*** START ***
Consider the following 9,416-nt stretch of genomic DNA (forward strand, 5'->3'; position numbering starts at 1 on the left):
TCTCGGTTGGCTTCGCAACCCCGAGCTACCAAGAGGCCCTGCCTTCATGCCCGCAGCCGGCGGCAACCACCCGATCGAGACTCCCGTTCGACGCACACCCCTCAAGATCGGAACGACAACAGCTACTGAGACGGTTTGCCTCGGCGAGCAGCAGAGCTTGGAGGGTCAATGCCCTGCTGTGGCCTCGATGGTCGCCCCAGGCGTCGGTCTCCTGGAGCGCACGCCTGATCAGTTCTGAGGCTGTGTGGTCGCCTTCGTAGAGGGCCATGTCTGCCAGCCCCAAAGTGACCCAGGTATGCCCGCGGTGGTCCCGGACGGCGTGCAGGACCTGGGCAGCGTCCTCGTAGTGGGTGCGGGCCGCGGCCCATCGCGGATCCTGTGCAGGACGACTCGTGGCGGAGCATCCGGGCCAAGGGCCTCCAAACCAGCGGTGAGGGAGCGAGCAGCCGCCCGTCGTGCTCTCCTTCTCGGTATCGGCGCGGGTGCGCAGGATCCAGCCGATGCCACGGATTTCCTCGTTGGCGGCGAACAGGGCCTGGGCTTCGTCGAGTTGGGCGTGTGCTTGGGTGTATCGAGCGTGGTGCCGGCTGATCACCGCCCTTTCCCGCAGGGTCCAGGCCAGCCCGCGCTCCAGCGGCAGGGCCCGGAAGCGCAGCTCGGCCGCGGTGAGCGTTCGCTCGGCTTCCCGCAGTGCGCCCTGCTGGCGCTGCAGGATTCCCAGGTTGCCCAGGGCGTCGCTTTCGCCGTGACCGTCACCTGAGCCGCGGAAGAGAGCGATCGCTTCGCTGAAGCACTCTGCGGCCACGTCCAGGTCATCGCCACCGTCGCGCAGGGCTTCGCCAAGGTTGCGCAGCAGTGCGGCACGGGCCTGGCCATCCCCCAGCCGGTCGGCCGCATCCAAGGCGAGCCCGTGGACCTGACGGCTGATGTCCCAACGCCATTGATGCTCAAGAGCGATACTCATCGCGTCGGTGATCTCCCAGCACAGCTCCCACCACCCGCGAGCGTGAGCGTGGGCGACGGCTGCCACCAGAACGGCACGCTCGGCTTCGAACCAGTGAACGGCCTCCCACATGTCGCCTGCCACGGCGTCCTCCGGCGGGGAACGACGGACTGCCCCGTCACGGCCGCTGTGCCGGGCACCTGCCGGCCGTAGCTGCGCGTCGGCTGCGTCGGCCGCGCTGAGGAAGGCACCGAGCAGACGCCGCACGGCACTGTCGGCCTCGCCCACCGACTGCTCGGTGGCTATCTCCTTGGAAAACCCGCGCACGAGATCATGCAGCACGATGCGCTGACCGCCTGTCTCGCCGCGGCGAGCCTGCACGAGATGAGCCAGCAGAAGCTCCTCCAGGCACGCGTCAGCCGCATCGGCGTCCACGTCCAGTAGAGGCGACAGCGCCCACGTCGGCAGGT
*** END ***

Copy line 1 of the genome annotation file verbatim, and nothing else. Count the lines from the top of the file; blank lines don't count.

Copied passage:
Consider the following 9,416-nt stretch of genomic DNA (forward strand, 5'->3'; position numbering starts at 1 on the left):